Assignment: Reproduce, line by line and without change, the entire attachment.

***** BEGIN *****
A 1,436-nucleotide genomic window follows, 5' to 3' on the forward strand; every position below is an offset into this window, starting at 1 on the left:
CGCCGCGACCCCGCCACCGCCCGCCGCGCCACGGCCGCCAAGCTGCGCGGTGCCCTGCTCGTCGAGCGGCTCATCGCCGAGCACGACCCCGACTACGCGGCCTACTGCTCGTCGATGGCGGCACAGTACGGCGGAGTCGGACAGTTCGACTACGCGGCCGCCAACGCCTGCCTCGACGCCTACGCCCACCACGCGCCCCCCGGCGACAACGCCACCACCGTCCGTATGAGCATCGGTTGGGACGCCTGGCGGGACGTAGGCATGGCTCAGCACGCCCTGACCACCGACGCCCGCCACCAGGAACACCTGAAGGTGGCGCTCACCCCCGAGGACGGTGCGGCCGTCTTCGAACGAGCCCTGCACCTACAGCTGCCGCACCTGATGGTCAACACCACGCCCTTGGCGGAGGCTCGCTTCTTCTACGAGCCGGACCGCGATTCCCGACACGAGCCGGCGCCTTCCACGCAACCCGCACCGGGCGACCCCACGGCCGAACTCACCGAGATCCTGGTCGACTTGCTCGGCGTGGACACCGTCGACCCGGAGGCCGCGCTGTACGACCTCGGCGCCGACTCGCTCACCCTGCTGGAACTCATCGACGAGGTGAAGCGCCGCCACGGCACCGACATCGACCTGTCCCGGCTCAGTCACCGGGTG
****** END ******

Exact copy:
A 1,436-nucleotide genomic window follows, 5' to 3' on the forward strand; every position below is an offset into this window, starting at 1 on the left:
CGCCGCGACCCCGCCACCGCCCGCCGCGCCACGGCCGCCAAGCTGCGCGGTGCCCTGCTCGTCGAGCGGCTCATCGCCGAGCACGACCCCGACTACGCGGCCTACTGCTCGTCGATGGCGGCACAGTACGGCGGAGTCGGACAGTTCGACTACGCGGCCGCCAACGCCTGCCTCGACGCCTACGCCCACCACGCGCCCCCCGGCGACAACGCCACCACCGTCCGTATGAGCATCGGTTGGGACGCCTGGCGGGACGTAGGCATGGCTCAGCACGCCCTGACCACCGACGCCCGCCACCAGGAACACCTGAAGGTGGCGCTCACCCCCGAGGACGGTGCGGCCGTCTTCGAACGAGCCCTGCACCTACAGCTGCCGCACCTGATGGTCAACACCACGCCCTTGGCGGAGGCTCGCTTCTTCTACGAGCCGGACCGCGATTCCCGACACGAGCCGGCGCCTTCCACGCAACCCGCACCGGGCGACCCCACGGCCGAACTCACCGAGATCCTGGTCGACTTGCTCGGCGTGGACACCGTCGACCCGGAGGCCGCGCTGTACGACCTCGGCGCCGACTCGCTCACCCTGCTGGAACTCATCGACGAGGTGAAGCGCCGCCACGGCACCGACATCGACCTGTCCCGGCTCAGTCACCGGGTG